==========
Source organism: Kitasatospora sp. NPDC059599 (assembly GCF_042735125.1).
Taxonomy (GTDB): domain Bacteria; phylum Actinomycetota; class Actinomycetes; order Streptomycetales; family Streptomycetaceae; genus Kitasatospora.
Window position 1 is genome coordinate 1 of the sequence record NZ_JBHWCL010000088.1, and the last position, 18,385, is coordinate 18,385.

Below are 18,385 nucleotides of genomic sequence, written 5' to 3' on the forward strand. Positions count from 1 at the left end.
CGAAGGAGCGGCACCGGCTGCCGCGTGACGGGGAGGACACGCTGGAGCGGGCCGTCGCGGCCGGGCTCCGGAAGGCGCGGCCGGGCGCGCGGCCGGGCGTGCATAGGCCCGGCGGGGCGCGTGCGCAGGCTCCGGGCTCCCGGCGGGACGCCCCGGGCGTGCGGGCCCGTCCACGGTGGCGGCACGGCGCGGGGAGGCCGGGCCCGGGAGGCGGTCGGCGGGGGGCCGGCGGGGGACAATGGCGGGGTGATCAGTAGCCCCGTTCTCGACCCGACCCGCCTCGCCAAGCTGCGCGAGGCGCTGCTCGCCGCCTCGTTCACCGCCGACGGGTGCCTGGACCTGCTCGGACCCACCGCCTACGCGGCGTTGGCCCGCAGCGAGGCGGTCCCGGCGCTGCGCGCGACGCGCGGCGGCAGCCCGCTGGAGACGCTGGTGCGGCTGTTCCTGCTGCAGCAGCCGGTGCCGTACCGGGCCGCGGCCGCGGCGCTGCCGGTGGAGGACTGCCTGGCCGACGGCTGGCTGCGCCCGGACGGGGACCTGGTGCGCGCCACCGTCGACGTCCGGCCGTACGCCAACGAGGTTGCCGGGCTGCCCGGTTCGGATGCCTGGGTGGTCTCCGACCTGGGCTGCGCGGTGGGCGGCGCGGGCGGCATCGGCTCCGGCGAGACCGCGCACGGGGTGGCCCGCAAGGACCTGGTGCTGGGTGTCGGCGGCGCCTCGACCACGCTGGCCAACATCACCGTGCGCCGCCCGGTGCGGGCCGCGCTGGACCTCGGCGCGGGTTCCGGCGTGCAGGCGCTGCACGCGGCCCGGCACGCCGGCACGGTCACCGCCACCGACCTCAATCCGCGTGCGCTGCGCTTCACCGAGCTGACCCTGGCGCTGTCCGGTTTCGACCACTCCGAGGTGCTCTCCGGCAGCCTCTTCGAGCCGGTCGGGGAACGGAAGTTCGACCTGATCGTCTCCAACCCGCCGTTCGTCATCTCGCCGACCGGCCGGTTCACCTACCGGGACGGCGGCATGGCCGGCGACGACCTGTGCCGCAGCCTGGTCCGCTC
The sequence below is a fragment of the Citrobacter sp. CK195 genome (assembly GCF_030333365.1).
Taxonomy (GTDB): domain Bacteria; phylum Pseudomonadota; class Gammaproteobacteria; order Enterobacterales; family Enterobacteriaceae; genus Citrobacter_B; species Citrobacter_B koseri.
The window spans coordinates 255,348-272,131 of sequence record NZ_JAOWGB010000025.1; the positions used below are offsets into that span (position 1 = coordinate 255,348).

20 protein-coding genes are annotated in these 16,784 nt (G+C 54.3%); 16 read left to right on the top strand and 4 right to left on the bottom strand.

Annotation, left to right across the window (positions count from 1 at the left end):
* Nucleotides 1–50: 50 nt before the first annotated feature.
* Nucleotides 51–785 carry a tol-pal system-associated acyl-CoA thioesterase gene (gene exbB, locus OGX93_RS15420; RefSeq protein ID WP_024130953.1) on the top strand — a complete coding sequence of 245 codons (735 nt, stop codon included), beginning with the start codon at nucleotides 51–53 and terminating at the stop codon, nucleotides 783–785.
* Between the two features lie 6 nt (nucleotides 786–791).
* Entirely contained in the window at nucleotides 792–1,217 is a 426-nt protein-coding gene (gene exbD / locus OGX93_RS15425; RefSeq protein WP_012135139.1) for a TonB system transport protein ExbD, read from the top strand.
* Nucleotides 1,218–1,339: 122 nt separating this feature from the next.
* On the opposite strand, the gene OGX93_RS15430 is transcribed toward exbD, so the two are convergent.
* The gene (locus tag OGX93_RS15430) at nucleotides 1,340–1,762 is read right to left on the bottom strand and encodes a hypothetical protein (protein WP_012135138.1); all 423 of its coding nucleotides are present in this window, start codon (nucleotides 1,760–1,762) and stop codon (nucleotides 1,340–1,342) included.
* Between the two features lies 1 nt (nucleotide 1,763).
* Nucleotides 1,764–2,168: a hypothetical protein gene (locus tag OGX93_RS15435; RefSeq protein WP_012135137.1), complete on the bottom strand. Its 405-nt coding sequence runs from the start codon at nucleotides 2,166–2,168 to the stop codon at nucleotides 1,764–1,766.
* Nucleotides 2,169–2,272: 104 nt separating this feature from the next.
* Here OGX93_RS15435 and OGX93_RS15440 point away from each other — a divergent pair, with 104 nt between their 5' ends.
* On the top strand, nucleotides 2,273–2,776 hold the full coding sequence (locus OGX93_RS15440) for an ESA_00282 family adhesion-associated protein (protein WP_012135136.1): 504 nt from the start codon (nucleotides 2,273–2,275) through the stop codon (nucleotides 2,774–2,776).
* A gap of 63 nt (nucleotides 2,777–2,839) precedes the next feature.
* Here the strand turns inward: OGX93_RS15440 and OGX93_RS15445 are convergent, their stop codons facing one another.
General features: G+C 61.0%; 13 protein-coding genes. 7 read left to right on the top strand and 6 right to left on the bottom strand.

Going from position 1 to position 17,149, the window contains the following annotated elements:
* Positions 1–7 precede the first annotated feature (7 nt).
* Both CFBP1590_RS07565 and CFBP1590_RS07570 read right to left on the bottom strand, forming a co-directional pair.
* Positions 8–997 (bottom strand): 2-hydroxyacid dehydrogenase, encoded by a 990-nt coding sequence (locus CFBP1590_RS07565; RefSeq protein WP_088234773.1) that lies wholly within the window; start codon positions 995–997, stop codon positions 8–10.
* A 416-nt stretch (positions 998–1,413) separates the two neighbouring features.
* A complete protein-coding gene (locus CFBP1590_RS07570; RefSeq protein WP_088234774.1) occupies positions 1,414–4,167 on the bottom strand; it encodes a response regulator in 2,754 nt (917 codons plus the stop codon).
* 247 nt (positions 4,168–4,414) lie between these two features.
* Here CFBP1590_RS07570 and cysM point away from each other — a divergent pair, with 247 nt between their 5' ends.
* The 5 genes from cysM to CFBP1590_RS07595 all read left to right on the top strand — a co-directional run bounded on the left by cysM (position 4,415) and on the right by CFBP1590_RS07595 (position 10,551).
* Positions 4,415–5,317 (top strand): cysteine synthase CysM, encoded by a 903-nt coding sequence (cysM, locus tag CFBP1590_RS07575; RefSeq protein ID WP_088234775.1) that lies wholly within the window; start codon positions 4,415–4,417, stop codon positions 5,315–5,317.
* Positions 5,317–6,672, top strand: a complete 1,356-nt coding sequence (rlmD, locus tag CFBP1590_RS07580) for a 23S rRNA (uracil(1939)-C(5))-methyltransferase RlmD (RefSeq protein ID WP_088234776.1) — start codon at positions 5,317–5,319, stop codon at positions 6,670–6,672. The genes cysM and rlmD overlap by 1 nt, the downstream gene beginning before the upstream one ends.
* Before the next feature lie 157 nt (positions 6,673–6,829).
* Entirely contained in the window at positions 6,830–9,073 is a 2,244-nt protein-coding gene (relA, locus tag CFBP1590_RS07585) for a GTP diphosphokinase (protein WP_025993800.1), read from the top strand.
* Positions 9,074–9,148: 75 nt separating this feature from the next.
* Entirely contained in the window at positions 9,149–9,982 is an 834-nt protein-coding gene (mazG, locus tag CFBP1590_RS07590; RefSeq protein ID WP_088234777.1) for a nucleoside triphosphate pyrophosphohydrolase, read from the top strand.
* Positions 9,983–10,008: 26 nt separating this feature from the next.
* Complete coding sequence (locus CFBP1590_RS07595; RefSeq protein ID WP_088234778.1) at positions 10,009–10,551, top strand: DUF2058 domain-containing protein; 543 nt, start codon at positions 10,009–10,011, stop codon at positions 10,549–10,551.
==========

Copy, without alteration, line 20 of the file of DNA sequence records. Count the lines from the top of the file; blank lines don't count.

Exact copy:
* Nucleotides 2,169–2,272: 104 nt separating this feature from the next.